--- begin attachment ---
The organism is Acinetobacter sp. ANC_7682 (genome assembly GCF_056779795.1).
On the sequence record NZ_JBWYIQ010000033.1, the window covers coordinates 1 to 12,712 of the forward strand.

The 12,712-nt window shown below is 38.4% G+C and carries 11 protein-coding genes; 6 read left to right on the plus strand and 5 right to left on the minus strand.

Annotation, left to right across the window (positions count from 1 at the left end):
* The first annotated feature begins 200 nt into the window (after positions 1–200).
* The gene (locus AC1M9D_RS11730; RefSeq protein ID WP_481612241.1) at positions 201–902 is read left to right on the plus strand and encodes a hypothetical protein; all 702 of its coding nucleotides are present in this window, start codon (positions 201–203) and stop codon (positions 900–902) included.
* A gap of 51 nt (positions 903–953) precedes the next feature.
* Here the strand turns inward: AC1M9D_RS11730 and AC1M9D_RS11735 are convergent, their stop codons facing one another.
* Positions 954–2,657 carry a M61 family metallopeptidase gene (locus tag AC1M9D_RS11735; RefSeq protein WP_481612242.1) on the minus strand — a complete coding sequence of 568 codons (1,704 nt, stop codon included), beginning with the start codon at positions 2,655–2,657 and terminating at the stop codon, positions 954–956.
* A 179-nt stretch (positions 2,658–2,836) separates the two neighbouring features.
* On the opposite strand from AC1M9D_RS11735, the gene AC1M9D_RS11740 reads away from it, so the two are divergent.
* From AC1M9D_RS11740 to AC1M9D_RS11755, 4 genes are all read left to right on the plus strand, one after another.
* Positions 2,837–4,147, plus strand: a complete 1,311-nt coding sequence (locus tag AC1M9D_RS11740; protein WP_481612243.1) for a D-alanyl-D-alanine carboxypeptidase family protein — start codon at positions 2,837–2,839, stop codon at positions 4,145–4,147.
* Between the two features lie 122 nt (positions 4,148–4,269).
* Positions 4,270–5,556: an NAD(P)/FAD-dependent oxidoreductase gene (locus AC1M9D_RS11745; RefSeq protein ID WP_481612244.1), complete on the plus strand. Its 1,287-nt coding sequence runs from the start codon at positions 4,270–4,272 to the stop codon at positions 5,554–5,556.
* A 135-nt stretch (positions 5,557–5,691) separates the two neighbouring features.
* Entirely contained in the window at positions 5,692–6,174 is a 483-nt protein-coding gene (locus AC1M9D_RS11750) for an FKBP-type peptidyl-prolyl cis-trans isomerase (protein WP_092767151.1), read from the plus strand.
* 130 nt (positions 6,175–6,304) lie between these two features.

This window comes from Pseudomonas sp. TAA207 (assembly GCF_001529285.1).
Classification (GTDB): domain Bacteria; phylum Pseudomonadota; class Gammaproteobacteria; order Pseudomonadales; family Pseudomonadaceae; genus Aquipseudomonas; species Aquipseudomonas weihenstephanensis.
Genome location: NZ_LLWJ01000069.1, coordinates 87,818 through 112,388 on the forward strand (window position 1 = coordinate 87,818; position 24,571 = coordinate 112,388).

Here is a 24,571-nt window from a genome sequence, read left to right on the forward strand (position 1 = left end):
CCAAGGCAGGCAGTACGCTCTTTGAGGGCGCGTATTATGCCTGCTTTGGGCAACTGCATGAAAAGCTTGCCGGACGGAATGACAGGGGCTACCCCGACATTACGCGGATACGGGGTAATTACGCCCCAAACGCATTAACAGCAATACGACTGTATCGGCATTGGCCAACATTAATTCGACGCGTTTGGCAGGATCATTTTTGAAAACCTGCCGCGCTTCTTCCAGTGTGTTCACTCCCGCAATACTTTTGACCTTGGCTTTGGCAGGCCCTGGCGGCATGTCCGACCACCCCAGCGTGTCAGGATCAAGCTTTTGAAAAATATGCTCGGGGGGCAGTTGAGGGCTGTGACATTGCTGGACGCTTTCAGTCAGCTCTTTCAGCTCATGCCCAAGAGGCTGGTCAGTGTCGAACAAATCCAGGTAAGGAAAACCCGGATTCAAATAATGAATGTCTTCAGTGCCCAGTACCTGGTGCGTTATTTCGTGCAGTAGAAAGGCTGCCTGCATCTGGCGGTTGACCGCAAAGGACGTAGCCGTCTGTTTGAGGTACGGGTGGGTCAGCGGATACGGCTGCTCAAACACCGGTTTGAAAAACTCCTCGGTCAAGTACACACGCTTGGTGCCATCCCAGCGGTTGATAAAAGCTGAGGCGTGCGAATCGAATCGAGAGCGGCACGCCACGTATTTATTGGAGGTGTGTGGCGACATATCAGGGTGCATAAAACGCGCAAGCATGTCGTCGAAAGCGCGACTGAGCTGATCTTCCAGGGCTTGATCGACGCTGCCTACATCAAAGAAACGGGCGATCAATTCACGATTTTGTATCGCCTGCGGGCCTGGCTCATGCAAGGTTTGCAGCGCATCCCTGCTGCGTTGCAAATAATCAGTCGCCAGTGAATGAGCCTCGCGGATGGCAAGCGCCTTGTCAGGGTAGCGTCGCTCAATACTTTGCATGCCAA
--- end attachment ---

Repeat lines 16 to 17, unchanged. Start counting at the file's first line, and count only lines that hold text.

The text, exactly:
* A 135-nt stretch (positions 5,557–5,691) separates the two neighbouring features.
* Entirely contained in the window at positions 5,692–6,174 is a 483-nt protein-coding gene (locus AC1M9D_RS11750) for an FKBP-type peptidyl-prolyl cis-trans isomerase (protein WP_092767151.1), read from the plus strand.